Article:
The lakes would be good too, but, given that you're flying into Genoa, it's a much shorter trip to SML. That's desireable after an overnight flight.

Early October is a great time to visit. I'd stick to the one spot outside Siena. Southern Tuscany (Montepulciano, Montalcino, etc) is not that far. Have you looked up your driving routes on one of the mapping sites? Like www.maporama.com or www.mappy.com.

I like Lucca, but a day trip is enough. You don't gain all that much by staying overnight, as opposed to Venice, Siena, and San Gimignano, all of which are distinctly different in the evening.

As for your Day 12, yes, it's a bit rushed but doable.

I think you've done a great job planning!

Mimar is offline  
Mar 31st, 2006, 07:36 AM
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Mimar,
Thanks for your advice, especially about Cinque Terra. It sounds like it will work out fine and so I'll stick with the game plan. I haven't checked out driving routes yet, but that is on my to do list, and I appreciate the web links you gave me. Do you have any suggestions for places to stay in SML, near Sienna (my sister in law mentioned that she would like to stay in a villa), Assisi and Rome? Finding places to stay in my next task. Thanks again.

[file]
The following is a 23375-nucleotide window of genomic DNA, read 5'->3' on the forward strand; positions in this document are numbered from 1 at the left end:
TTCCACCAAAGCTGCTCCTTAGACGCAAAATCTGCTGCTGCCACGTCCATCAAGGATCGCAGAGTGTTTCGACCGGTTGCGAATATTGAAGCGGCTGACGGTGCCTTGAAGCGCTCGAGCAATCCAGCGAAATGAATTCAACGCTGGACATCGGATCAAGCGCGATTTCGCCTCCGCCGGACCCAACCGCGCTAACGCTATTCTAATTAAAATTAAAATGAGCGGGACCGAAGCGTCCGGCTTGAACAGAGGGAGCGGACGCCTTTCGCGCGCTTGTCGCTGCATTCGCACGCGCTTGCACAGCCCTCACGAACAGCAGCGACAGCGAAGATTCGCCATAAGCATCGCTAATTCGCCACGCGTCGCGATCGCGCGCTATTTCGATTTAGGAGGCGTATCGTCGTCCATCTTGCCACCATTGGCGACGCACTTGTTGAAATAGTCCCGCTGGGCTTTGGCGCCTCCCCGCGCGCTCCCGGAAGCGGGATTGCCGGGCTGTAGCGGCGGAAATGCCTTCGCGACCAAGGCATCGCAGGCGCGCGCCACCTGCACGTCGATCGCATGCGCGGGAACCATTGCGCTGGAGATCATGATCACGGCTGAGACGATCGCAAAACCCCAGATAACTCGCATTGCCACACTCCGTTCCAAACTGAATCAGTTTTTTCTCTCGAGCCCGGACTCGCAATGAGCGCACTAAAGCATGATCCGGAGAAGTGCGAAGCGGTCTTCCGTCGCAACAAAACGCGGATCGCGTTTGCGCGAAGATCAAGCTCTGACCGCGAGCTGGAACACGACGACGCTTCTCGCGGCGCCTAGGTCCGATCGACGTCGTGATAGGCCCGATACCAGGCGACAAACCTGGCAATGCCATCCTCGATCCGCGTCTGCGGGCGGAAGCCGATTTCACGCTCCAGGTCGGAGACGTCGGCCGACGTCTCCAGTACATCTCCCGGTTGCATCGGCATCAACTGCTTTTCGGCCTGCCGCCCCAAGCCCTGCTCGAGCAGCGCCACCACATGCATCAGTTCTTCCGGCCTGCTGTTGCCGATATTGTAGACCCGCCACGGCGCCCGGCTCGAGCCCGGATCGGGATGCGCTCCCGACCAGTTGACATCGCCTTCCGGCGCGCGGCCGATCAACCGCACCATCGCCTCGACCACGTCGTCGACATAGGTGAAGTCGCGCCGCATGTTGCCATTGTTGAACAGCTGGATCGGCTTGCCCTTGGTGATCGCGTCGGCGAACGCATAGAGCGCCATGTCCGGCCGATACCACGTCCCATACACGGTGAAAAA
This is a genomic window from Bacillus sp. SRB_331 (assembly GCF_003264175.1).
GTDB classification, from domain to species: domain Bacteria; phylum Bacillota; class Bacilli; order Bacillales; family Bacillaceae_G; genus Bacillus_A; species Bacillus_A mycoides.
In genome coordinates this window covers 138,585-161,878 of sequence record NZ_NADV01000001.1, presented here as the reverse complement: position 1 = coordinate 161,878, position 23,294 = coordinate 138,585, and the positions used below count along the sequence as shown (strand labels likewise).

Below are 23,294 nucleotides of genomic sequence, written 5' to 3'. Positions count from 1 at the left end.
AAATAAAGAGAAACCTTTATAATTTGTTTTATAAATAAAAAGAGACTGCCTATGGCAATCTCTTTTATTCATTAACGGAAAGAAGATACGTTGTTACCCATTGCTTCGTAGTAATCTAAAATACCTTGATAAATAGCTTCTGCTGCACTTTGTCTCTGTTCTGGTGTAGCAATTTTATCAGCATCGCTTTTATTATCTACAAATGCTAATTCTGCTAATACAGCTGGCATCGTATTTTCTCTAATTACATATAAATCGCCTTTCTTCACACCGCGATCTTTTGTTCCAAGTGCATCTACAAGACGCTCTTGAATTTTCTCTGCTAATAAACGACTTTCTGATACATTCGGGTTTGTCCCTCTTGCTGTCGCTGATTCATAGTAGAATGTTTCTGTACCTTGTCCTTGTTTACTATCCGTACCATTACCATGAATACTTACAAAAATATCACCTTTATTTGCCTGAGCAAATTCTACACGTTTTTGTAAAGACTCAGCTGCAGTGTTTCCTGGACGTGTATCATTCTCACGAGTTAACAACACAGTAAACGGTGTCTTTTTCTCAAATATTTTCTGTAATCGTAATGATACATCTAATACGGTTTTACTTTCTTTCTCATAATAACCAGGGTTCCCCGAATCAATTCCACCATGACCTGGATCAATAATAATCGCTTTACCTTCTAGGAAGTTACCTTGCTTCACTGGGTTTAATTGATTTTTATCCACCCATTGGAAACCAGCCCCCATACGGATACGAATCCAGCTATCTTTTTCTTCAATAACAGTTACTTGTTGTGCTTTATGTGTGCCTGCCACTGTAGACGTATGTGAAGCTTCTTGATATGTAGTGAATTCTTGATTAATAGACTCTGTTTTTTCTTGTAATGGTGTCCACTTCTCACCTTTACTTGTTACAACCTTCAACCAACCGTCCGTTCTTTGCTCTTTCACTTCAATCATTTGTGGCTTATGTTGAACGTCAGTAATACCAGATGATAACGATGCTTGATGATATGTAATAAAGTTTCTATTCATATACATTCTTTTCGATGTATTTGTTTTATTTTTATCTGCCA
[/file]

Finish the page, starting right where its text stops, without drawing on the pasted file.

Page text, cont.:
vapaula is offline  
Mar 31st, 2006, 07:43 AM
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I like your basic plan but would change a bit. With 4 of you I would get the car from day one--why all of the train hassle? And, you will need the car for day trips to Camogli etc.
Your location in Tuscany will be key. See Lucca as you transition, but Florence will be a long day trip if you stay in south Tuscany. You have a good start---just try to refine it now.
bobthenavigator is offline  
Mar 31st, 2006, 07:46 AM
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I think it is a good plan, and while I recommend that you not skip Liguria, I do think your brother in law will have a difficult time in the Cinque Terre, the towns themselves sit at a steep angle against the hillside. So even if you don't hike, it is pretty hard not to be negotiating steep grades a lot of the time.